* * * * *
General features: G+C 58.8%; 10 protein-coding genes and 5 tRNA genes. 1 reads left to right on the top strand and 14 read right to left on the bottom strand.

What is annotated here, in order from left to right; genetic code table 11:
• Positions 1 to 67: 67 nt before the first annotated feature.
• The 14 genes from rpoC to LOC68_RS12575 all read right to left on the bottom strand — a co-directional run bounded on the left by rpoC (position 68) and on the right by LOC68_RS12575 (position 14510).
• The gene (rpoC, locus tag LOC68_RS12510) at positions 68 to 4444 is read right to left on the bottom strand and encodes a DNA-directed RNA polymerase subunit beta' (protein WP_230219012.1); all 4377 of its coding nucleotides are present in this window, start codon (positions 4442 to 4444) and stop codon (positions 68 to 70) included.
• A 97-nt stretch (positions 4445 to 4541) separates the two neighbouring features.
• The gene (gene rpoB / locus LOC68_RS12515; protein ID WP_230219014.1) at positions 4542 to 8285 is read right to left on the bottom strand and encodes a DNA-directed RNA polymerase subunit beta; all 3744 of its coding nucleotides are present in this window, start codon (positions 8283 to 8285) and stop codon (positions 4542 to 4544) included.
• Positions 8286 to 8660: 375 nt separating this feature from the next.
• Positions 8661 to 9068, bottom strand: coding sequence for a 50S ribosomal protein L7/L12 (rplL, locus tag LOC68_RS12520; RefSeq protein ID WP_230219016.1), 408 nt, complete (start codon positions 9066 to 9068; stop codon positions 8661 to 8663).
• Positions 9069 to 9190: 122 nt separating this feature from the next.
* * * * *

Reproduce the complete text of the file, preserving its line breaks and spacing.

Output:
General features: G+C 58.8%; 10 protein-coding genes and 5 tRNA genes. 1 reads left to right on the top strand and 14 read right to left on the bottom strand.

What is annotated here, in order from left to right; genetic code table 11:
• Positions 1 to 67: 67 nt before the first annotated feature.
• The 14 genes from rpoC to LOC68_RS12575 all read right to left on the bottom strand — a co-directional run bounded on the left by rpoC (position 68) and on the right by LOC68_RS12575 (position 14510).
• The gene (rpoC, locus tag LOC68_RS12510) at positions 68 to 4444 is read right to left on the bottom strand and encodes a DNA-directed RNA polymerase subunit beta' (protein WP_230219012.1); all 4377 of its coding nucleotides are present in this window, start codon (positions 4442 to 4444) and stop codon (positions 68 to 70) included.
• A 97-nt stretch (positions 4445 to 4541) separates the two neighbouring features.
• The gene (gene rpoB / locus LOC68_RS12515; protein ID WP_230219014.1) at positions 4542 to 8285 is read right to left on the bottom strand and encodes a DNA-directed RNA polymerase subunit beta; all 3744 of its coding nucleotides are present in this window, start codon (positions 8283 to 8285) and stop codon (positions 4542 to 4544) included.
• Positions 8286 to 8660: 375 nt separating this feature from the next.
• Positions 8661 to 9068, bottom strand: coding sequence for a 50S ribosomal protein L7/L12 (rplL, locus tag LOC68_RS12520; RefSeq protein ID WP_230219016.1), 408 nt, complete (start codon positions 9066 to 9068; stop codon positions 8661 to 8663).
• Positions 9069 to 9190: 122 nt separating this feature from the next.